NPPG 2008: Banding of antibiotic doses for neonates
Once a suitable formulation of a drug has been developed for childrenand neonates, there has to be a system in place in hospital to ensurethat the patients get the correct dose of the correct medicine at thecorrect time, said Amanda Bevan, care group pharmacist, SouthamptonUniversity Hospital, at the annual Neonatal and Paediatric PharmacistsGroup (NPPG) conference that was held in Sutton Coldfield from 14–16November 2008
Once a suitable formulation of a drug has been developed for children and neonates, there has to be a system in place in hospital to ensure that the patients get the correct dose of the correct medicine at the correct time, said Amanda Bevan, care group pharmacist, Southampton University Hospital, at the annual Neonatal and Paediatric Pharmacists Group (NPPG) conference that was held in Sutton Coldfield from 14–16 November 2008.
She presented work on dose banding of antibiotics for neonates. Dose banding is a common occurrence for adult patients, for example, for cytotoxic chemotherapy, but the wide weight ranges encountered in babies can be perceived as being a barrier to the introduction of this system for them, she said.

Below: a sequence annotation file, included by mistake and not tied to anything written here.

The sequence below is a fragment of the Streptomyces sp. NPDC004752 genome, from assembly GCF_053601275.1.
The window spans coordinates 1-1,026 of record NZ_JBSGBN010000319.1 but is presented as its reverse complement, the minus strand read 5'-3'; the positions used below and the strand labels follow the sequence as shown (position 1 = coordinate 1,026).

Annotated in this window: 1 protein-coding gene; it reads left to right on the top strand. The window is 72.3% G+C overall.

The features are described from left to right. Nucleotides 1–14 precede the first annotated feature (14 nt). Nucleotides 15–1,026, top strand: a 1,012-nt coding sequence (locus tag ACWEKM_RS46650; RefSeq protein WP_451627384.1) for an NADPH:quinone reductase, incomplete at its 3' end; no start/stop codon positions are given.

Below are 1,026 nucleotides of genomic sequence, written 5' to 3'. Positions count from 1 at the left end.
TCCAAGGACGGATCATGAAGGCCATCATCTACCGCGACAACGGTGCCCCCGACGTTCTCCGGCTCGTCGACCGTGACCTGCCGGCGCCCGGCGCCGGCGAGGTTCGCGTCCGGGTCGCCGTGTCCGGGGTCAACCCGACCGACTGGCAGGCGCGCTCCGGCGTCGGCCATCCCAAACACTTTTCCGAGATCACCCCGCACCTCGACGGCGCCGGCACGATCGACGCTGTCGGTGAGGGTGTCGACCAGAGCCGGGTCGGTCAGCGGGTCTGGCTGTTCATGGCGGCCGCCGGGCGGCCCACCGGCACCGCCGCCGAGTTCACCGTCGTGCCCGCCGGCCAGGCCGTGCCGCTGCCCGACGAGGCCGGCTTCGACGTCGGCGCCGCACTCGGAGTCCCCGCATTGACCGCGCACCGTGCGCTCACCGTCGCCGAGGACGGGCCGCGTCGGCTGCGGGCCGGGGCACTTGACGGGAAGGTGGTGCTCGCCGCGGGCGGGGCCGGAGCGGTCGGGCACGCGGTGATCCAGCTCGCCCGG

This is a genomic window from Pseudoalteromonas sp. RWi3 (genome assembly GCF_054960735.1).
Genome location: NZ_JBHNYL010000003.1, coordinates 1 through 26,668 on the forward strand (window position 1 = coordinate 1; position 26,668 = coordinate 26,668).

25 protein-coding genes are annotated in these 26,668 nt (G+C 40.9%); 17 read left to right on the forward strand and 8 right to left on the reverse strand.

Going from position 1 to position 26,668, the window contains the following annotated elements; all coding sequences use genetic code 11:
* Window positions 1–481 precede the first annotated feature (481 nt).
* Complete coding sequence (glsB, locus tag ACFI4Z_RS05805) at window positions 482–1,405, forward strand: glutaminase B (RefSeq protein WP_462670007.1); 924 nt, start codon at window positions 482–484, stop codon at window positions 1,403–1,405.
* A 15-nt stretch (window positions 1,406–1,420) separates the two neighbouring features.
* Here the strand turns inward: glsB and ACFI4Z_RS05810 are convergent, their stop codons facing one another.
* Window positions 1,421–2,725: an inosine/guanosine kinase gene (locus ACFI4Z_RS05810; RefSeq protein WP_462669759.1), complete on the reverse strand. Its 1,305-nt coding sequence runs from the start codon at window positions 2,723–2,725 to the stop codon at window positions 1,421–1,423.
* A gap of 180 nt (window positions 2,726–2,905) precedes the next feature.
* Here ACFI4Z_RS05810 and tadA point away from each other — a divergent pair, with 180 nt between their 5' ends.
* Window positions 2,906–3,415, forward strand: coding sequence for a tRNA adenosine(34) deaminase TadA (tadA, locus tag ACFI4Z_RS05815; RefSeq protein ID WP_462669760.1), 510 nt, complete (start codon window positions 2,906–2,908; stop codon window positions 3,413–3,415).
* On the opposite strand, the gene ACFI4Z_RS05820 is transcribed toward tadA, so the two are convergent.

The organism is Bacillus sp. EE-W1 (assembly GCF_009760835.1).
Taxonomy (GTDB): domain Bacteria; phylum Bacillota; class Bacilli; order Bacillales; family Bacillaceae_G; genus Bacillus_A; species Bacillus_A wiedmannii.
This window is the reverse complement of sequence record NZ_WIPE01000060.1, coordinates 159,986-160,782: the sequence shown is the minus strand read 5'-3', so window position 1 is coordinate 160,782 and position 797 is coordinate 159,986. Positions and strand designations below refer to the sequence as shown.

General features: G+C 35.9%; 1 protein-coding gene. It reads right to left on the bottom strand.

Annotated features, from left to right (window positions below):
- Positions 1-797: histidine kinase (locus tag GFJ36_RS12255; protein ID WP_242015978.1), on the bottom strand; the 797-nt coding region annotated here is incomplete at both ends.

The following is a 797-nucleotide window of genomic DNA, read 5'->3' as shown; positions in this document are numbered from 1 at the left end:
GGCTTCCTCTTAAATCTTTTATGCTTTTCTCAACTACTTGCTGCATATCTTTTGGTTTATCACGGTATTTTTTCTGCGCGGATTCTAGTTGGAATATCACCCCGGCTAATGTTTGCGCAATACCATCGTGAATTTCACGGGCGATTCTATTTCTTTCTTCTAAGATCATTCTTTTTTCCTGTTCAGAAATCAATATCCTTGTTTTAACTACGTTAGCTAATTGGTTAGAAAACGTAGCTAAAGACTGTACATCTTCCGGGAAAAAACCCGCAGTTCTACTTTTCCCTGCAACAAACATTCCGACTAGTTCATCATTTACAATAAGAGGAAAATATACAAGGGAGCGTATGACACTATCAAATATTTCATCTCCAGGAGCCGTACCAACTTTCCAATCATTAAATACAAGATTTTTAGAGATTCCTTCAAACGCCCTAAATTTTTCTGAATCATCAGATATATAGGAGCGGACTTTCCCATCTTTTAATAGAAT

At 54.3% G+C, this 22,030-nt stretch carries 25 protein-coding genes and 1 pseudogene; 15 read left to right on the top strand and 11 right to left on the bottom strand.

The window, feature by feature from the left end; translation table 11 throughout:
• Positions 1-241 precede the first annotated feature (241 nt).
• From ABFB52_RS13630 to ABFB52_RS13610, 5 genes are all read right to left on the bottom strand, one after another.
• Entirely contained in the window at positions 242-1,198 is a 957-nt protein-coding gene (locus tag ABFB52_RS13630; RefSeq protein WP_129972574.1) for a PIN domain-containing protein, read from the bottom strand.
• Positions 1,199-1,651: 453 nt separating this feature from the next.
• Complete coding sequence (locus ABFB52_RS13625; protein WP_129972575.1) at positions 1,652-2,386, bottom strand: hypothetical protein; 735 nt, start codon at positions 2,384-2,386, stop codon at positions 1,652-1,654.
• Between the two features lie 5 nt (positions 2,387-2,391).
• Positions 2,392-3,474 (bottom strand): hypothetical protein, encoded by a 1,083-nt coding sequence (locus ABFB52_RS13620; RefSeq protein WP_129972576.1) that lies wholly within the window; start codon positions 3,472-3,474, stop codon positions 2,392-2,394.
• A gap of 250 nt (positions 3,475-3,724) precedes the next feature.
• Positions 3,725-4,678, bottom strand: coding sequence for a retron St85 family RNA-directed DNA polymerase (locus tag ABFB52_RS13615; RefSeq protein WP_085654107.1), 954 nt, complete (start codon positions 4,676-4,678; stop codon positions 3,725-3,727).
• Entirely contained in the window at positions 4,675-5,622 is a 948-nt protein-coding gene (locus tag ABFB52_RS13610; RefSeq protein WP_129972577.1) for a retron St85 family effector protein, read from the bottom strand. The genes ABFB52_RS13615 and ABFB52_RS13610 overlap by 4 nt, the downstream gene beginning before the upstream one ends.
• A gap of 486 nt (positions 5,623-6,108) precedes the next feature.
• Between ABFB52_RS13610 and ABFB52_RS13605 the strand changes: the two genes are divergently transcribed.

This service was developed to enable antibiotics to be administered locally to babies on the postnatal wards, Miss Bevan added. At Southampton, midwives do not administer intravenous medicines to babies on postnatal wards. The babies are transported at various times of the day and night to the neonatal unit for their treatment.
A range of dose bands for the first line antibiotic cefotaxime was designed. The procedure for prescribing also included a guide on the timing of doses such that all the doses were to be given twice daily at specific times. Having set times has allowed a drug round service to be developed.
A range of dose syringes were made by the centralised intravenous additive service to enable each band to be made up of one or two syringes and, to date, there have not been any reported problems with the use of banded doses of antibiotics in this group of patients.
Citation: The Pharmaceutical Journal URI: 10043458
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